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Quadrilateral properties

Video transcript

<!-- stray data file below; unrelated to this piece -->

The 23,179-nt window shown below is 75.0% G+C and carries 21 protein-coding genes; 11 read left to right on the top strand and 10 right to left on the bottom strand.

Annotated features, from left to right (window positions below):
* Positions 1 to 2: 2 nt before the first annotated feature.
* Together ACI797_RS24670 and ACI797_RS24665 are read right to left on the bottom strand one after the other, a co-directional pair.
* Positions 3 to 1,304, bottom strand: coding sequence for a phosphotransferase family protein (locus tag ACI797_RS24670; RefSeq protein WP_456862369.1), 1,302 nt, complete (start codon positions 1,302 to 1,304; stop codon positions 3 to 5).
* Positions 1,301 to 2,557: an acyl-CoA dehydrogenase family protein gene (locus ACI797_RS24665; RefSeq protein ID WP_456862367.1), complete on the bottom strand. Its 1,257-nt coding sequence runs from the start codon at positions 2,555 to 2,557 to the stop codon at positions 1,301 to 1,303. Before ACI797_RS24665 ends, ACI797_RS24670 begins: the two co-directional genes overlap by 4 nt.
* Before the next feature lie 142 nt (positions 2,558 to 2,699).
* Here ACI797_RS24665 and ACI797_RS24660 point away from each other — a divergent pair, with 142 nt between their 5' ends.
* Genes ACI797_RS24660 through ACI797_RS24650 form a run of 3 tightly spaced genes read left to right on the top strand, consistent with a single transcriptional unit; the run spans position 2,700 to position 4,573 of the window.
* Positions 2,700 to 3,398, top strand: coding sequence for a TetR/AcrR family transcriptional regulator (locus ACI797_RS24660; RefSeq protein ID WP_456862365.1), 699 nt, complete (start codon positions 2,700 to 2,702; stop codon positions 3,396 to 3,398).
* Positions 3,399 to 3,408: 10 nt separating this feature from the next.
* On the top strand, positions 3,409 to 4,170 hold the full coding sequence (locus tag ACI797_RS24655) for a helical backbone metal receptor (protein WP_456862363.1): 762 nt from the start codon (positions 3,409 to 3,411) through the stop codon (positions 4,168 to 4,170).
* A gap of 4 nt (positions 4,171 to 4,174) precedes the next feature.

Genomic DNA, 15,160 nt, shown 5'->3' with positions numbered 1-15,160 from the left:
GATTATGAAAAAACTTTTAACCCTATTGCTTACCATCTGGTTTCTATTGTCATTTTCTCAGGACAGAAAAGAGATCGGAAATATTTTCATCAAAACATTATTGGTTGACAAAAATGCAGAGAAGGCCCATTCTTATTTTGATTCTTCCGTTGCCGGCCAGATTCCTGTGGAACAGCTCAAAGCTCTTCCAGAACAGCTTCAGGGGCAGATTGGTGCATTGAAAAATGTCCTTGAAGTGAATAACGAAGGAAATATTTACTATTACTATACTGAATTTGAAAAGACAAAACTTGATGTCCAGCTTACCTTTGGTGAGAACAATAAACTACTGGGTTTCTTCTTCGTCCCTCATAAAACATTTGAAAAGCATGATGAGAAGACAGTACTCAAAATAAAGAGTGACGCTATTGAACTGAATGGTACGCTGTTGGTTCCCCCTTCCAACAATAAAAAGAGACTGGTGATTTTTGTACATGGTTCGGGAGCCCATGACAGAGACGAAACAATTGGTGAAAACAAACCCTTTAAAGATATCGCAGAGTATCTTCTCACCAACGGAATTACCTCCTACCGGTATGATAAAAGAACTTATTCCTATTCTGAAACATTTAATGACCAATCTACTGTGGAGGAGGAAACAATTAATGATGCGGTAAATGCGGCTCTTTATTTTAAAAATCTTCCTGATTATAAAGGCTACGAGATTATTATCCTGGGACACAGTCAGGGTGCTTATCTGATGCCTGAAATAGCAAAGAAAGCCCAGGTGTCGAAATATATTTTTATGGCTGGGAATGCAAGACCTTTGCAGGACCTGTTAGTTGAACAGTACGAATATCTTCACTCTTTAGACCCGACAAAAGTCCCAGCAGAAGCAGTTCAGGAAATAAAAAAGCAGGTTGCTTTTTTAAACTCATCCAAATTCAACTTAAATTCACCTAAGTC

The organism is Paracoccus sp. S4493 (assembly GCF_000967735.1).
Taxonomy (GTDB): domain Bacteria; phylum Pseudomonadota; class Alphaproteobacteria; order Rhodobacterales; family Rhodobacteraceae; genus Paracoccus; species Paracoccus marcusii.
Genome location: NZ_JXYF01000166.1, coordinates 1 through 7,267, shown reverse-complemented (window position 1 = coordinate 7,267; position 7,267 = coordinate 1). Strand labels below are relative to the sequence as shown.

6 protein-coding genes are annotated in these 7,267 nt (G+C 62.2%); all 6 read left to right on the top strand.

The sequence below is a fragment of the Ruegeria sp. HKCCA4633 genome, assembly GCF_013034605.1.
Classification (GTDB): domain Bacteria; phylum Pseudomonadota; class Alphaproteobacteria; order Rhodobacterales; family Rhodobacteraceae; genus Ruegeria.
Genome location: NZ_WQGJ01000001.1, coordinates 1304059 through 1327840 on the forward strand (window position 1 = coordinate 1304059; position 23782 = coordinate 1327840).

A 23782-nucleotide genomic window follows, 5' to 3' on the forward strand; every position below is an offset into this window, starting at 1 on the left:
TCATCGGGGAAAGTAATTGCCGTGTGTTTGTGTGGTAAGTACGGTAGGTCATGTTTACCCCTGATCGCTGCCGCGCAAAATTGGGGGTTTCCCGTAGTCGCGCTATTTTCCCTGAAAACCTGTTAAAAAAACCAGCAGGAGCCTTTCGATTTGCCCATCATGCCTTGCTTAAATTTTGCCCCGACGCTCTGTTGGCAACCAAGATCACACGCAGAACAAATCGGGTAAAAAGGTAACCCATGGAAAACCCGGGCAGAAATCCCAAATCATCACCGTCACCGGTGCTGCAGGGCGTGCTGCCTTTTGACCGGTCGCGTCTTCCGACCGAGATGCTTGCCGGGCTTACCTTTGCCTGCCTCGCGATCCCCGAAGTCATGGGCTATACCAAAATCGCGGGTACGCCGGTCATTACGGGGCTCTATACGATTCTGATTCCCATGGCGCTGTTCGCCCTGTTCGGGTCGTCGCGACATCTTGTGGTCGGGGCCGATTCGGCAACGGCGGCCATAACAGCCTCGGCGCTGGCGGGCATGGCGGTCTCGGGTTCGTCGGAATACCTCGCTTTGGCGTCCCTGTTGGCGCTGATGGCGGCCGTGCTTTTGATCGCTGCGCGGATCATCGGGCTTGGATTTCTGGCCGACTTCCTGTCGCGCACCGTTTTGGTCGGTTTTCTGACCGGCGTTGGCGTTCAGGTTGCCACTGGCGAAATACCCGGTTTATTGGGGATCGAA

Which of the following names can be used to describe the geometric shape below? So the first name in question is a quadrilateral. And a quadrilateral is literally any closed shape that has four sides. And this is definitely a closed shape that has four sides. So it is definitely a quadrilateral. Next, we have to think about whether it is a parallelogram. A parallelogram is a quadrilateral that has two pairs of parallel sides, where in each pair they're opposite sides. And in this case, if you look at this side over here, it forms a 90-degree angle with this line. And this side over here also forms a 90-degree angle with this line over here. So these two sides are parallel. And then you could make the exact same argument for the other two sides. This line up here forms a 90-degree angle with this side. And so does this side. It forms a 90-degree angle with this line right over here. They form the same angle with this line. They're parallel. So this side is parallel to that side right over there. So this is definitely also a parallelogram. Next, we ask about a trapezoid. Now, trapezoid is interesting. Sometimes a trapezoid is defined as any quadrilateral having at least one pair of parallel sides. Sometimes it's defined as having only one pair of parallel sides. So let me write this down. Trapezoid, there's a debate here. It's not completely settled. Some people say at least one pair of parallel sides. That's one definition, one possible definition. The other one is at exactly one pair of parallel sides. How we answer this question depends on which definition for trapezoid we pick. Now, the one that people most refer to is actually this one right over here, exactly one pair of parallel sides. So when you think of a trapezoid, they think of something like this, where this side over here is parallel to that side over here and those two are not parallel. But sometimes you'll also see this at least one pair of parallel sides. And so this would include parallelograms. It would be inclusive of parallelograms because parallelograms have two pairs of parallel sides. But I'm going to go with this definition right over here, exactly one pair of parallel sides. This has two pairs of parallel sides so I will not call it a trapezoid. But it's always important to clarify what people are talking about because some people might say a trapezoid is at least one pair of parallel sides. And if we used that definition, then we would call it a trapezoid. So it really depends on the definition that you're using. Now, let's go on to rhombus. So a rhombus is a quadrilateral where four of the sides are congruent. So a rhombus will look like this. All four sides have the same length. They're not necessarily at right angles to each other. This figure over here, we have two pairs of a size that are the same length, but there's no information that tells us that this side is equal to that side or that this side is equal to that side. So we can't make the claim that this is necessarily a rhombus. We don't know for sure. If someone told us that this length is equal to that length, then things change. But for the sake of this one, we're not going to go with a rhombus. A rectangle is essentially a parallelogram that has four right angles. And we already established this is a parallelogram, and it also has four right angles-- one, two, three, four. So this is a rectangle. Another way to think about a rectangle is opposite sides have the same length, and you have four right angles. So this is definitely a rectangle. A square, a couple of way you can think about a square. You could view a square as a rhombus with four right angles . So if were to straighten it out a little bit, it's a rhombus so all the four sides are the same. And you have four right angles. That's one way to think about a square. Or you could view it as a rectangle where all four sides are congruent. But in either case, you have to have all four sides be congruent in order to be a square. And we already established we ruled out this being a rhombus, that all four sides here are not necessarily congruent. You have two pairs of congruent sides, but we don't know whether this side and this side are congruent. So we cannot call this a square. So it's not a square, not a rhombus, not a trapezoid by the definition we picked, which is the less inclusive version where you say exactly one pair of parallel sides. It is a quadrilateral. It is a parallelogram. It is a rectangle.